‘Anything’s Possible’ Creates A World Where Love Wins – Review
Not many coming-of-age movies that feature a queer or trans lead end well. There aren’t enough LGBTQ coming-of-age stories to begin with. So, for Anything’s Possible to be a story written by a trans woman, with a trans woman as the lead and a gay man as the director, it shows that anything IS possible.
Written by Ximena García Lecuona and directed by Billy Porter, Anything’s Possible is the story of a young trans woman named Kelsa (Eva Reign) entering her senior year. And while she’s ready to take her next step into the great unknown, before she does, she finds a boy named Khal (Abubakr Ali) who crushes on her. With feelings reciprocated, the two embark on a relationship filled with love. Still, it draws in drama from friends, loved ones, and the rest of the world—ultimately leaving the two to learn more about themselves and grow in ways they never had before.
First off, Anything’s Possible is Gen Z to the max. It’s a modern tale that makes the millennial coming-of-age stories feel like a distant memory. From the focus on social media and online community building to the fashion on point, the film brings you into the world of teens right now, not yesteryear.
Although the film focuses on Gen Z, it’s also a film for all generations to enjoy. Outside of age, race is a massive component as the majority of the cast is either Black or Brown. In an industry still struggling to properly represent people of color on screen and behind it, this film wins big with representation. Not just for people of color being present, but seamlessly and carefully intertwining different elements of the culture of characters of color.
Various elements of Khal’s identity as a Brown, Muslim teen spill out onto the screen in ways that would make others who identify as Khal feel represented. The same goes for young Black trans girls watching Kelsa be unapologetically herself throughout the film. The inclusive and thoughtful conversations further propel Kelsa and Khal’s story throughout the film through numerous young and old characters. All of this feels somewhat surreal but refreshing and desperately needed.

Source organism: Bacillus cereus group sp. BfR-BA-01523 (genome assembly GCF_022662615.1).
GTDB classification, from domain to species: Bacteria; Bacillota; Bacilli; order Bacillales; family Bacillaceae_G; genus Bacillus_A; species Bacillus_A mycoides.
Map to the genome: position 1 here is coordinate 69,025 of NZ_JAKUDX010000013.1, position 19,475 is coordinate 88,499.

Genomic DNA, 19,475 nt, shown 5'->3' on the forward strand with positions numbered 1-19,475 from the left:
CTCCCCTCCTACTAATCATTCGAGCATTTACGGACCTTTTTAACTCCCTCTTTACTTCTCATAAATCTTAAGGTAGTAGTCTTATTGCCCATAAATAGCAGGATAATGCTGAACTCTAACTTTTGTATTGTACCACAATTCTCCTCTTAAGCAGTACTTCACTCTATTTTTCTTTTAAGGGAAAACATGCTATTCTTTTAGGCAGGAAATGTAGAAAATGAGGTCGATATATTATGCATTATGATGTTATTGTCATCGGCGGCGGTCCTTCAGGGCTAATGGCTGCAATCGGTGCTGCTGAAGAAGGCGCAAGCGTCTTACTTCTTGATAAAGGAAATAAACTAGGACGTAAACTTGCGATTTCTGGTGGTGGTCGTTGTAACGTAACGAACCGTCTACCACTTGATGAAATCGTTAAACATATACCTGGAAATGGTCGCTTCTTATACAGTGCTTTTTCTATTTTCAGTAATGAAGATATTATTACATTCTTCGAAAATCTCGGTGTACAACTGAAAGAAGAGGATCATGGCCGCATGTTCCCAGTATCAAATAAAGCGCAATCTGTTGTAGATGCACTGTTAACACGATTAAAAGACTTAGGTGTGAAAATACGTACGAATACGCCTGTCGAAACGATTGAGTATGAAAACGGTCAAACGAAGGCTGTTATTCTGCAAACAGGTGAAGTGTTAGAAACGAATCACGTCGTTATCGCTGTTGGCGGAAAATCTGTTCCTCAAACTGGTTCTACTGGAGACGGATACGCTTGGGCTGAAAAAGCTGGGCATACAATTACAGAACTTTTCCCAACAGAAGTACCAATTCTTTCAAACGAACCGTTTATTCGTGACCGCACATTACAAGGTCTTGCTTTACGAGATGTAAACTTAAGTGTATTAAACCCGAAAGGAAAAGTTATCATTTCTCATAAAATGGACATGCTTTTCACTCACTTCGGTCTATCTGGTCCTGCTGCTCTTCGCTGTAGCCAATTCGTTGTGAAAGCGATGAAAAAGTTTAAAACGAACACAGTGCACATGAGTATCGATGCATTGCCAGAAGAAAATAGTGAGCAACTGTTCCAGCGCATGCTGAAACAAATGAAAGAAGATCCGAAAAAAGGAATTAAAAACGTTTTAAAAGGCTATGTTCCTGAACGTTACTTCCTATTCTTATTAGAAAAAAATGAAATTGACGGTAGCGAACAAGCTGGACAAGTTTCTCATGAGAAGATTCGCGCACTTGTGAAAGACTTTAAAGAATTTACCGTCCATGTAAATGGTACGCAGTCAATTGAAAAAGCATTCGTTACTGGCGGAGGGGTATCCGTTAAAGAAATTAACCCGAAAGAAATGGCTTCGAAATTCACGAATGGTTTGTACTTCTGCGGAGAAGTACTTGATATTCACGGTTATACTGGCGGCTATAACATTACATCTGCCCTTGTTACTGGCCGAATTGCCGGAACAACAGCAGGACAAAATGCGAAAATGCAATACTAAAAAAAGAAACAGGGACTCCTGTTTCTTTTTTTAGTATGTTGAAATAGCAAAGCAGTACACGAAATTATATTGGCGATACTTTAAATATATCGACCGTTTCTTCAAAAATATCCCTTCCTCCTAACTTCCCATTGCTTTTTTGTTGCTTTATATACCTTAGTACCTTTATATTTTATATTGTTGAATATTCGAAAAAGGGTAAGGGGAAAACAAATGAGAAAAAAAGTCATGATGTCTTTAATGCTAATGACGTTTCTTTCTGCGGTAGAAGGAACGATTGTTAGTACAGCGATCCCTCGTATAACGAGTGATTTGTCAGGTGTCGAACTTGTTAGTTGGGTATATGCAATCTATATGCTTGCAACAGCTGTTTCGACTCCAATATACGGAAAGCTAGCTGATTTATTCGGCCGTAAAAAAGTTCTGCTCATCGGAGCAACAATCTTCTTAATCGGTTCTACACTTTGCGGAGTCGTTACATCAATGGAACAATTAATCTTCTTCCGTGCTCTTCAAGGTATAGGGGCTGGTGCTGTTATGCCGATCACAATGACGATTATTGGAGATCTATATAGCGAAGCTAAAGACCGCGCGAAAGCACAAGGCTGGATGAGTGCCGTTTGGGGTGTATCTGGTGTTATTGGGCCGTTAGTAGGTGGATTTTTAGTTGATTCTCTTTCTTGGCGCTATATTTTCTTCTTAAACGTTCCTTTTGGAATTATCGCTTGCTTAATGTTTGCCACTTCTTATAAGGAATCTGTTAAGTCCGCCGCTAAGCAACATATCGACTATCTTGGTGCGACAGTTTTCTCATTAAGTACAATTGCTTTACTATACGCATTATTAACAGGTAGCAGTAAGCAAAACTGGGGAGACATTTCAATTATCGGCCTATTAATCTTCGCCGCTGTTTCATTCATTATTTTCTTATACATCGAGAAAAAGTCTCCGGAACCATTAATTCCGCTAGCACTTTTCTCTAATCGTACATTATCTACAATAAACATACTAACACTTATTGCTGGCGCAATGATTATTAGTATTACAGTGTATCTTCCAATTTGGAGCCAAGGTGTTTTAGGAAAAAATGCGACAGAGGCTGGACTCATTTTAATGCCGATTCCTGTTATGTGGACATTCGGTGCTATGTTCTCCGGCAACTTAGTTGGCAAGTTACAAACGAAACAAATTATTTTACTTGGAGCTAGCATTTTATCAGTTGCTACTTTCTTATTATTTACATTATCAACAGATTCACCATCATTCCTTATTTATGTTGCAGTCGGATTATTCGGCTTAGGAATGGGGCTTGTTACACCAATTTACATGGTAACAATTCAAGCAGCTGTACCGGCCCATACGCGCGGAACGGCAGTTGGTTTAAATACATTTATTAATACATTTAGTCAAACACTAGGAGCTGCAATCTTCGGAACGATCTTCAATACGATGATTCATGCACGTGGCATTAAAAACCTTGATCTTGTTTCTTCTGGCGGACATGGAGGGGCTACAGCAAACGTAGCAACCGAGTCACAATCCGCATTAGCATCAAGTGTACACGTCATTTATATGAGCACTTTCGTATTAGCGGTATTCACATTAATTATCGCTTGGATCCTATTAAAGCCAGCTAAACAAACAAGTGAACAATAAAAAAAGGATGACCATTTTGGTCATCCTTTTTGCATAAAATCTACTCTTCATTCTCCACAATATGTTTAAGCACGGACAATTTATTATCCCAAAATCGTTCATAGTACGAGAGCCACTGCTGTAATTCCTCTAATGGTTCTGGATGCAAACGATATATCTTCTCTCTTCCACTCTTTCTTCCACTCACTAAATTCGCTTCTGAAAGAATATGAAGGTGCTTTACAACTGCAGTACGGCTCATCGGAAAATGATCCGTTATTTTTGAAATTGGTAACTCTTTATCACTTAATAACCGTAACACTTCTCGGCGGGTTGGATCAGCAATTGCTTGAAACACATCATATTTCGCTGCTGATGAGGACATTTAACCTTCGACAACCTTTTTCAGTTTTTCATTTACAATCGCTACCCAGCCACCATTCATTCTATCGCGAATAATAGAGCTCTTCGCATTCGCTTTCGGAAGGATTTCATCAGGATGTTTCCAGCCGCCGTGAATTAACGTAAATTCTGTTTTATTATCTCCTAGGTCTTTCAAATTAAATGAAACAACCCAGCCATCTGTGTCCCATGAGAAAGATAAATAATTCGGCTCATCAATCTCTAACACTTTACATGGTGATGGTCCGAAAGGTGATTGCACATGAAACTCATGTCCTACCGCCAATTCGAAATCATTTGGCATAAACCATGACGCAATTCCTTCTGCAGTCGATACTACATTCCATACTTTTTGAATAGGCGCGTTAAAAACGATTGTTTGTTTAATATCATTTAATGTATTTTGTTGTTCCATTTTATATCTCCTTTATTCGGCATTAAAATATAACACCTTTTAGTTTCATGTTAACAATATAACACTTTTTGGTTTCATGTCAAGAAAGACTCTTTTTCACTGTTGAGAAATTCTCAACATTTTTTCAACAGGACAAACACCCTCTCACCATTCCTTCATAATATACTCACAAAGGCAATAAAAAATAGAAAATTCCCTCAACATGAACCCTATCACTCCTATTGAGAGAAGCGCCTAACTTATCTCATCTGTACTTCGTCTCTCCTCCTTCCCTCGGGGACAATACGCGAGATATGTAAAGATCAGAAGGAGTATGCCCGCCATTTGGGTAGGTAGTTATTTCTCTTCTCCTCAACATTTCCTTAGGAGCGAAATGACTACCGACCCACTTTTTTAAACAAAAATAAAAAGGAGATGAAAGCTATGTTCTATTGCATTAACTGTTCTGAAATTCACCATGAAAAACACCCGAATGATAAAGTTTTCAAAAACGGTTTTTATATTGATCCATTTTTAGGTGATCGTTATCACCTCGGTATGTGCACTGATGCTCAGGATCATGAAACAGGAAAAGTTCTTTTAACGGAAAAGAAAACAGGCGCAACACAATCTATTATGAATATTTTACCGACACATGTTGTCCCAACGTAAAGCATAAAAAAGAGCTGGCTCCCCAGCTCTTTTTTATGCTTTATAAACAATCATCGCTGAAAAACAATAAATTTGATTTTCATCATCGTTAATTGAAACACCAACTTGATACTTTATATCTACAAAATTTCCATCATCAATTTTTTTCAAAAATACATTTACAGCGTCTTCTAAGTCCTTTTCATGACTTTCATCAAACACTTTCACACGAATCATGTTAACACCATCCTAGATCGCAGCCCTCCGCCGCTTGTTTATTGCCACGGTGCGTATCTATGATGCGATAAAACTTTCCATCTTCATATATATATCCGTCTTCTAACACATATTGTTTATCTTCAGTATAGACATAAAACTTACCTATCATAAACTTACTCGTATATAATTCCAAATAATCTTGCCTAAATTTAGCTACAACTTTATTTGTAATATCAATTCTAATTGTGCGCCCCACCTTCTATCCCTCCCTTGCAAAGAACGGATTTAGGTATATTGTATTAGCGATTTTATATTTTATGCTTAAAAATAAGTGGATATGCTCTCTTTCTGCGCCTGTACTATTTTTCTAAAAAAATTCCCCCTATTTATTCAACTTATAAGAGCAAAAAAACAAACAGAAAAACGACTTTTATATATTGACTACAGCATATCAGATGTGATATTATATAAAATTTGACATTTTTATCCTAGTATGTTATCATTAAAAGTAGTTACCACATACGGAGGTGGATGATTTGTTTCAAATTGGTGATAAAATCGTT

Watching the film, you can’t help but think about how Black trans folks like Laverne Cox, Michaela Jaé Rodriguez, Indya Moore, and many other Black trans actors have paved the way to make room for Reign to portray Kelsa. While many stories of Black trans people are rooted in struggle (which is still very real), Kelsa’s story is sentimental in comparison.
You get to see a Black trans girl exist, and that’s a beautiful story on its own. The film is a testament to inclusion, as it is to young love and discovery. Honestly, it shows a world we deserve to live in that normalizes trans/cis relationships.
And in the film, that world is in Pittsburgh, which is a gorgeous backdrop to the story. Porter, in his directorial debut, beautifully captures the heart of his hometown.
Now, some of the elements of the film veer into the cheesier territory and some of the supporting cast members give performances that feel more appropriate for a kid’s sitcom rather than a feature film. Additionally, the film’s pacing feels a bit rushed, making me wonder if this could’ve served better as a TV series.
But, even with all of this, the lessons taught in the film stand firmly. Not to mention, Reign and Ali’s chemistry is lovely, Renée Elise Goldsberry is fierce, and the film is a much-needed addition in the fight for quality, on-screen trans representation.
And while the movie is about the relationship between Kelsa and Khal, it’s also a feel-good movie that shows what a supportive family looks like, what exploring your life looks like, and how the people in our lives can leave us changed for the better.